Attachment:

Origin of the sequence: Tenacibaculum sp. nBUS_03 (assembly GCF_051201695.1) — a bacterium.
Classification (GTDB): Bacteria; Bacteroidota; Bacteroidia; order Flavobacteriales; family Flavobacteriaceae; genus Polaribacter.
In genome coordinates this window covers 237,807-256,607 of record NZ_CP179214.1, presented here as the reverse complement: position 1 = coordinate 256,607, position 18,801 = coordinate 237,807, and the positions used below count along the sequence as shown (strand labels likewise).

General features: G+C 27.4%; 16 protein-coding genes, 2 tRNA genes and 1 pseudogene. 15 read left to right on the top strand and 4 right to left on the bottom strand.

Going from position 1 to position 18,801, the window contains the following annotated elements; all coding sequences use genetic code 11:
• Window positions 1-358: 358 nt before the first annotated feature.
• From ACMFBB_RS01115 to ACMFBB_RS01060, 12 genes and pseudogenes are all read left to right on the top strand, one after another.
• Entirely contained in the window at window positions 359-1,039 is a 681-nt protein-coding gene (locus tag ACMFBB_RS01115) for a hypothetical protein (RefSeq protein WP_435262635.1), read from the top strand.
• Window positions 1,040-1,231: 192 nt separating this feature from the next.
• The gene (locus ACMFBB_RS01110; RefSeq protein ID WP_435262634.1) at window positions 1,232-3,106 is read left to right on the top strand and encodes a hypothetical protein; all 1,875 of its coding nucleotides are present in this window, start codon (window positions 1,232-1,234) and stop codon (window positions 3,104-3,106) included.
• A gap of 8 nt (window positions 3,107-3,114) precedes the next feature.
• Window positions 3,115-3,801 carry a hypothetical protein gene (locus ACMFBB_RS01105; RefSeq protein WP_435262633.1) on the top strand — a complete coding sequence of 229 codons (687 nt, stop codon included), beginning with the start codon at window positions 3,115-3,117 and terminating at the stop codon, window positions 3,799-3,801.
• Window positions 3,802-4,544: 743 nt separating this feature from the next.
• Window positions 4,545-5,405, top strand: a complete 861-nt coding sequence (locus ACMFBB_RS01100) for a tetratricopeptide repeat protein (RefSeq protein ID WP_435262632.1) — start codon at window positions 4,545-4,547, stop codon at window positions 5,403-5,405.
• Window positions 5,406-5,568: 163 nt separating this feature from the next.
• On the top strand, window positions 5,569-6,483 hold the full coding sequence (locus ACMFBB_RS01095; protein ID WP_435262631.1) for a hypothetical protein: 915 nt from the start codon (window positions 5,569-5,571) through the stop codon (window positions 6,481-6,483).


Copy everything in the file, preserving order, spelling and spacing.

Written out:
Origin of the sequence: Tenacibaculum sp. nBUS_03 (assembly GCF_051201695.1) — a bacterium.
Classification (GTDB): Bacteria; Bacteroidota; Bacteroidia; order Flavobacteriales; family Flavobacteriaceae; genus Polaribacter.
In genome coordinates this window covers 237,807-256,607 of record NZ_CP179214.1, presented here as the reverse complement: position 1 = coordinate 256,607, position 18,801 = coordinate 237,807, and the positions used below count along the sequence as shown (strand labels likewise).

General features: G+C 27.4%; 16 protein-coding genes, 2 tRNA genes and 1 pseudogene. 15 read left to right on the top strand and 4 right to left on the bottom strand.

Going from position 1 to position 18,801, the window contains the following annotated elements; all coding sequences use genetic code 11:
• Window positions 1-358: 358 nt before the first annotated feature.
• From ACMFBB_RS01115 to ACMFBB_RS01060, 12 genes and pseudogenes are all read left to right on the top strand, one after another.
• Entirely contained in the window at window positions 359-1,039 is a 681-nt protein-coding gene (locus tag ACMFBB_RS01115) for a hypothetical protein (RefSeq protein WP_435262635.1), read from the top strand.
• Window positions 1,040-1,231: 192 nt separating this feature from the next.
• The gene (locus ACMFBB_RS01110; RefSeq protein ID WP_435262634.1) at window positions 1,232-3,106 is read left to right on the top strand and encodes a hypothetical protein; all 1,875 of its coding nucleotides are present in this window, start codon (window positions 1,232-1,234) and stop codon (window positions 3,104-3,106) included.
• A gap of 8 nt (window positions 3,107-3,114) precedes the next feature.
• Window positions 3,115-3,801 carry a hypothetical protein gene (locus ACMFBB_RS01105; RefSeq protein WP_435262633.1) on the top strand — a complete coding sequence of 229 codons (687 nt, stop codon included), beginning with the start codon at window positions 3,115-3,117 and terminating at the stop codon, window positions 3,799-3,801.
• Window positions 3,802-4,544: 743 nt separating this feature from the next.
• Window positions 4,545-5,405, top strand: a complete 861-nt coding sequence (locus ACMFBB_RS01100) for a tetratricopeptide repeat protein (RefSeq protein ID WP_435262632.1) — start codon at window positions 4,545-4,547, stop codon at window positions 5,403-5,405.
• Window positions 5,406-5,568: 163 nt separating this feature from the next.
• On the top strand, window positions 5,569-6,483 hold the full coding sequence (locus ACMFBB_RS01095; protein ID WP_435262631.1) for a hypothetical protein: 915 nt from the start codon (window positions 5,569-5,571) through the stop codon (window positions 6,481-6,483).